Artists and Amateurs: Etching in Eighteenth-century France
Over the course of the 18th century a great number of artists, ranging from established painters and sculptors to amateurs, experimented with etching, an accessible form of printmaking akin to drawing.
In a period when artists strained to navigate the highly regulated Academie Royale and the increasingly discordant public spheres of the marketplace and the Salon, etching afforded them stylistic freedom and allowed them to produce exquisite works of art in a spirit of collaboration and experimentation.
Featuring works by Watteau, Boucher, Fragonard, Hubert Robert, and many others, Artists and Amateurs embarks on a fresh exploration of how etching flourished in ancient regime France, shedding new light on artistic practice and patronage at that time.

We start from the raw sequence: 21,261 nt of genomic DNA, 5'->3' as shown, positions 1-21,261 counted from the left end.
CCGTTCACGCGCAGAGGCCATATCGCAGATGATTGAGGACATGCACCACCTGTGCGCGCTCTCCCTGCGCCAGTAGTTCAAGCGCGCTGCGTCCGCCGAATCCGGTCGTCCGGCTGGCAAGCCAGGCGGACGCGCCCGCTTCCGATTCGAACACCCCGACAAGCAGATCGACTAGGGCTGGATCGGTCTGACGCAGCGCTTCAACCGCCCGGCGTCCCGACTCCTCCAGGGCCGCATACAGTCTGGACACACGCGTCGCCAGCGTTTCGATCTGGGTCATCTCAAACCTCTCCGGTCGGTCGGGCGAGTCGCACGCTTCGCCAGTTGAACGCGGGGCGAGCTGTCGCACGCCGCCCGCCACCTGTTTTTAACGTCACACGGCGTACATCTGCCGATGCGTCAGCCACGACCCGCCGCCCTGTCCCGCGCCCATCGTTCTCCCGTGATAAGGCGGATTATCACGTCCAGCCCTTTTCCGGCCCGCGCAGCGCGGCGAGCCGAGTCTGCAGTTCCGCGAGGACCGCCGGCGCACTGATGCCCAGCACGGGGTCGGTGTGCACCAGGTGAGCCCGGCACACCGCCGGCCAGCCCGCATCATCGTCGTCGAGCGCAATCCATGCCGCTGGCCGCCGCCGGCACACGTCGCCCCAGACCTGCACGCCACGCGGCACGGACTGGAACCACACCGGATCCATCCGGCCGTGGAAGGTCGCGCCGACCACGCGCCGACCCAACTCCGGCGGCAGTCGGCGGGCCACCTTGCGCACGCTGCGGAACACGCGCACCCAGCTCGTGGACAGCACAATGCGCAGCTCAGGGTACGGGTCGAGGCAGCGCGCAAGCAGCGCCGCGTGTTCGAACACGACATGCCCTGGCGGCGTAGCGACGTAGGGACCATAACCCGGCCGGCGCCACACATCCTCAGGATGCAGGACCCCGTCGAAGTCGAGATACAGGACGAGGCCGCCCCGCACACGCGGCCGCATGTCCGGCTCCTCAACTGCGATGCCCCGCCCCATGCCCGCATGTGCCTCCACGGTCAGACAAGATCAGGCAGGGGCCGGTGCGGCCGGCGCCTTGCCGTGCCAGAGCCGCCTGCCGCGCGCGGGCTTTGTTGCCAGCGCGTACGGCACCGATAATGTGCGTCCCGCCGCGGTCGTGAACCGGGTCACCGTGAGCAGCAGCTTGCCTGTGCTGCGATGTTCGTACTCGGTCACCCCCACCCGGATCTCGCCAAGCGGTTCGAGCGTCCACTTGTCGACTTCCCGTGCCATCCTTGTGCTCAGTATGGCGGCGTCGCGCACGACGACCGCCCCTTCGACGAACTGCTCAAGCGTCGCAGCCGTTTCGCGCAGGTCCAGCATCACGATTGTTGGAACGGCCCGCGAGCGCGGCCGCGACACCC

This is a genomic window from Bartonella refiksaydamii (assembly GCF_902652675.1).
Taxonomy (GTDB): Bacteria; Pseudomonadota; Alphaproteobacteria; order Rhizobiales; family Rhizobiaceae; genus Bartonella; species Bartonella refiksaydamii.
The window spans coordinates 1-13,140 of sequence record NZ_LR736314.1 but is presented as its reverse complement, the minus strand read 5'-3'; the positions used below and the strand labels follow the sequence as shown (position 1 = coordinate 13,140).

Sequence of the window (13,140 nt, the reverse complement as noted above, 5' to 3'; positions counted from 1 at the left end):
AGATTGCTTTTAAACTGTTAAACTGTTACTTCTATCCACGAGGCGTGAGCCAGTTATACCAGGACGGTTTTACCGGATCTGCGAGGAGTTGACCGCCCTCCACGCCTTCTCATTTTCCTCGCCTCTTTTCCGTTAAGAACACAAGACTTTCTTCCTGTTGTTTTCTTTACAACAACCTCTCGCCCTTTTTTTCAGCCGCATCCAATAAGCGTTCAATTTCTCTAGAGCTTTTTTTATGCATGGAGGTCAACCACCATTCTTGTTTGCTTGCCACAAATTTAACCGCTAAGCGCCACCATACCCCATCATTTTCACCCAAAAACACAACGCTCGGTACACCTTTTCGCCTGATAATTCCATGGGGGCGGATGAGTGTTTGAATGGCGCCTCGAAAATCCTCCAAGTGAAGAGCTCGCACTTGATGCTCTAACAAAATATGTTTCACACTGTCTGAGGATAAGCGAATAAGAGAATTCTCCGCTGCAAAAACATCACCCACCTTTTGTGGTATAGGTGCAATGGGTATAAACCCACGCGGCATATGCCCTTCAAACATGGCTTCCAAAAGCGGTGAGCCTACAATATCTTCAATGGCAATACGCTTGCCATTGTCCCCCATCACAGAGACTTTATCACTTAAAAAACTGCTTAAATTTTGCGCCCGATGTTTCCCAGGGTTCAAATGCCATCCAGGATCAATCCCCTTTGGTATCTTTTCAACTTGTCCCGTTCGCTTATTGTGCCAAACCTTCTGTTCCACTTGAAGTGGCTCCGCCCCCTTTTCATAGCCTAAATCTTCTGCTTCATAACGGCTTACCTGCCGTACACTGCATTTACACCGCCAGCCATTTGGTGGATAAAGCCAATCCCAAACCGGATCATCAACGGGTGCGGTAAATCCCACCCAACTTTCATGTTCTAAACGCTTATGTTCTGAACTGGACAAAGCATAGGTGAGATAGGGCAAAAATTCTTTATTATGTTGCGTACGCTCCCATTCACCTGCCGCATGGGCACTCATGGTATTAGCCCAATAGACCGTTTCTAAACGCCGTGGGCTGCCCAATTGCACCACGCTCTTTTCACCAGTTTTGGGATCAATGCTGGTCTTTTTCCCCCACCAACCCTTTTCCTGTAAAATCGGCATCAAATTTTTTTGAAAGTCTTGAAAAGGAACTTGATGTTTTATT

Treating such topics as technique and practice, experimentation, and the crucial role of the amateur, it establishes the unique place of etching in the shifting social terrain of 18th-century Paris, and explores an artistic context in which conventional hierarchies of genre and medium were breached to brilliant effect.
|contributors||Charlotte Guichard, Rena Hoisington, Elizabeth Rudy|
|dimensions||27.4 x 23.6 x 3.2 cm|
|publisher||Yale University Press|
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